Lord Advocate Frank Mulholland – Crown Office failed to explain dropped rape prosecution. AS questions grow over the Crown Office & Lord Advocate’s role in the dropped prosecution of footballer David Goodwillie for rape, and other cases come to light where victims of crime and their families often end up as victims of the justice system itself and the sinister role of the Crown Office across a multitude of cases, crime victims are launching a campaign demanding their voice is heard in Scotland’s justice system reports the Sunday Mail newspaper.
As most victims of crime in Scotland will know from experience, dealing with Scotland’s secretive, unaccountable Crown Office & Procurator Fiscal Service (COPFS) – which often pursues its own agenda in criminal investigations or prosecutions, often places victims of crime in a far worse position after inept prosecutors and COPFS staff frequently dither, delay or fail to present cases or evidence in court – especially when friendships, associations and the vested interests of Scotland’s notorious gentlemen’s club of a justice system come into play.
Mar 16, 2014 08:41
By Marion Scott Sunday Mail
PARENTS Anne and Richard Craig whose son died in a school attack and Denise Clair, who claims to have been raped by a footballer, have spoken out about their experiences of Scotland's justice system.
CRIME victims joined forces yesterday to launch a campaign demanding their voice is heard in Scotland’s justice system.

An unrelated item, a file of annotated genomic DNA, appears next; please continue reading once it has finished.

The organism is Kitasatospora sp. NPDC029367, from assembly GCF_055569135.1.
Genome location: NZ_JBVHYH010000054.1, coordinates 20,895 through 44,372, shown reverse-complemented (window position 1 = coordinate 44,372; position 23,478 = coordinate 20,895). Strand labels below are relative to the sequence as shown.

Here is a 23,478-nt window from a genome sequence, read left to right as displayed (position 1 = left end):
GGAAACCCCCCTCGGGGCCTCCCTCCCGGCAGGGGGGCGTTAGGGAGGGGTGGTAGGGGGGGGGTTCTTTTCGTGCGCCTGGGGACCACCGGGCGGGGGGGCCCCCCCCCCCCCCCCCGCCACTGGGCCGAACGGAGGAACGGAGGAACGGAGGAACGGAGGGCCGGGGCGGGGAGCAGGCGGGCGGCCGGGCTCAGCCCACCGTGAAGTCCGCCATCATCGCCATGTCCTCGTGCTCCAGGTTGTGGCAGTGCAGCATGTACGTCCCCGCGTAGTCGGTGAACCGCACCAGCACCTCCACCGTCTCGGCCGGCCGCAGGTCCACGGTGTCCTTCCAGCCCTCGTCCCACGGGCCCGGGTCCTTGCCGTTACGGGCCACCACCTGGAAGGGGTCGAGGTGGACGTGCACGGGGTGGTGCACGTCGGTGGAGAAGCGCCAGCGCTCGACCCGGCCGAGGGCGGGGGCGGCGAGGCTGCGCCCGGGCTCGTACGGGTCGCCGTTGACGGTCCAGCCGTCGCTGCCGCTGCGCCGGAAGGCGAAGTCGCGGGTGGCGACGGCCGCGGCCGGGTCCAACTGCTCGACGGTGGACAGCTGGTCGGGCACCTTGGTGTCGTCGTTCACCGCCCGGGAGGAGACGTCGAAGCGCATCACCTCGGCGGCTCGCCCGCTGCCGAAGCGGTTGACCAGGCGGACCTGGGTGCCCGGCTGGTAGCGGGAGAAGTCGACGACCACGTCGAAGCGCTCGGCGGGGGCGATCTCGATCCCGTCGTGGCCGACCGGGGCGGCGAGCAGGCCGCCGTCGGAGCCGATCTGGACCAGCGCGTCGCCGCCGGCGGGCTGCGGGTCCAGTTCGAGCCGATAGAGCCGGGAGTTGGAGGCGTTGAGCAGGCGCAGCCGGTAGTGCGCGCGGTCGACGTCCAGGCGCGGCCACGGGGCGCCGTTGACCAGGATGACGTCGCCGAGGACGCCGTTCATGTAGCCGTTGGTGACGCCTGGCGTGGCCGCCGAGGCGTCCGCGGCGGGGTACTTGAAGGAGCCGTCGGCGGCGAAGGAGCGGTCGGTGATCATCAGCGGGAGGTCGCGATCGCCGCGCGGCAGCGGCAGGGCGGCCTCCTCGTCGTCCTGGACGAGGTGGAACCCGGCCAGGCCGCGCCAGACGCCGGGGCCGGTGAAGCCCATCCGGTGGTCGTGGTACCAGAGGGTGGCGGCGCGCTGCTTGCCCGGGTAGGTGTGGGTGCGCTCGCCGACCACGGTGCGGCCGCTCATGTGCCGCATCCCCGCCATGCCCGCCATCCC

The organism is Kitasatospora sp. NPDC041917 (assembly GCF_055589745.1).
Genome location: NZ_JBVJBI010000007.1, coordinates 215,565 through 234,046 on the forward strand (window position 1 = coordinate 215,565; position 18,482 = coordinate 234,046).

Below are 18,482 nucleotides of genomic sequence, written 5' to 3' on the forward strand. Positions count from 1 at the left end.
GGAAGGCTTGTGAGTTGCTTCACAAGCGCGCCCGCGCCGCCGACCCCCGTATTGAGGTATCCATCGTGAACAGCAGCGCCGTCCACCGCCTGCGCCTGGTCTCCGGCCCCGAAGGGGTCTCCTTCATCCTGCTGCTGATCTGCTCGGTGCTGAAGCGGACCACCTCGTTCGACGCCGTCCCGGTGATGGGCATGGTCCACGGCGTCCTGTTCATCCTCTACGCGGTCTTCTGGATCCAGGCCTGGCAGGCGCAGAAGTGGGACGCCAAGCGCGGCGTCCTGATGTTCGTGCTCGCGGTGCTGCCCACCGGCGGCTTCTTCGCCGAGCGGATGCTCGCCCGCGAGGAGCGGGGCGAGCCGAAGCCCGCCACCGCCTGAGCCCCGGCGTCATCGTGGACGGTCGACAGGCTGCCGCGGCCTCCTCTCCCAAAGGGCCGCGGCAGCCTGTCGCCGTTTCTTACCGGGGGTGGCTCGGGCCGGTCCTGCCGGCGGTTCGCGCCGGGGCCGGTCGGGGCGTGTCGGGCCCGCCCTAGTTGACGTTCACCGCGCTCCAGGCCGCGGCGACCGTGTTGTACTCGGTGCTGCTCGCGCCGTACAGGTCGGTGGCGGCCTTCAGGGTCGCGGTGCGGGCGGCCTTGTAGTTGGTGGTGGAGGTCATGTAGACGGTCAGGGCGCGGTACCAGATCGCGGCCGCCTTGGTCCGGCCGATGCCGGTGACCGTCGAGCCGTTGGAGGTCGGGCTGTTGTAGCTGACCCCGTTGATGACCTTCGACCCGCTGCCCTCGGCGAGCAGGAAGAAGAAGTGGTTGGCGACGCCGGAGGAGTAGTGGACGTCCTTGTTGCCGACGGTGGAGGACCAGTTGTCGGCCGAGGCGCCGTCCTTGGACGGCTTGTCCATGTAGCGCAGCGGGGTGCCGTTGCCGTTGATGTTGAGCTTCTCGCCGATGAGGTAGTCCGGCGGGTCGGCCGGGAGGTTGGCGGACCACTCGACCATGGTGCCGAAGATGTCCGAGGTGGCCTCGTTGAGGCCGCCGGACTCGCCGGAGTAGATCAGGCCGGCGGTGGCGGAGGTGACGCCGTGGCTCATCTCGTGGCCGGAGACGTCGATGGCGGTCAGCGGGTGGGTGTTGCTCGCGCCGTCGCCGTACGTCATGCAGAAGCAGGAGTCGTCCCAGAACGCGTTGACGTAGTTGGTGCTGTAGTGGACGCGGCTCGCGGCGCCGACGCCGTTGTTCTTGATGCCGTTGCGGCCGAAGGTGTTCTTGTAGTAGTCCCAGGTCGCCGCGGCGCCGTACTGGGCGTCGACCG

Anne and Richard Craig, whose son Euan, 14, was punched to death at school, say their suffering was made worse by their dealings with prosecutors and courts.
They met Denise Clair, who fears her fight to discover the truth of what happened on the night she claims to have been raped by footballer David Goodwillie has been undermined by Crown Office decisions.
Anne, Richard and Denise were brought together by Scottish Labour’s justice spokesman Graeme Pearson, a former police chief, who is demanding extensive reform to improve the treatment of victims of crime.
The three – all supported by the Sunday Mail – have spoken to the MSP about their ordeals in a video to be shown at next weekend’s Labour conference in Perth.
Pearson, who has urged Justice Secretary Kenny MacAskill to act, said: “I spend a lot of my time speaking to families like the Craigs and victims like Denise Clair and it’s disheartening hearing what they have to say.
“Under this Government, we have a criminal justice system that no longer has victims at its heart.
“In fact, if they didn’t feel victimised enough before they entered the system, they most certainly do by the time they emerge at the other end.”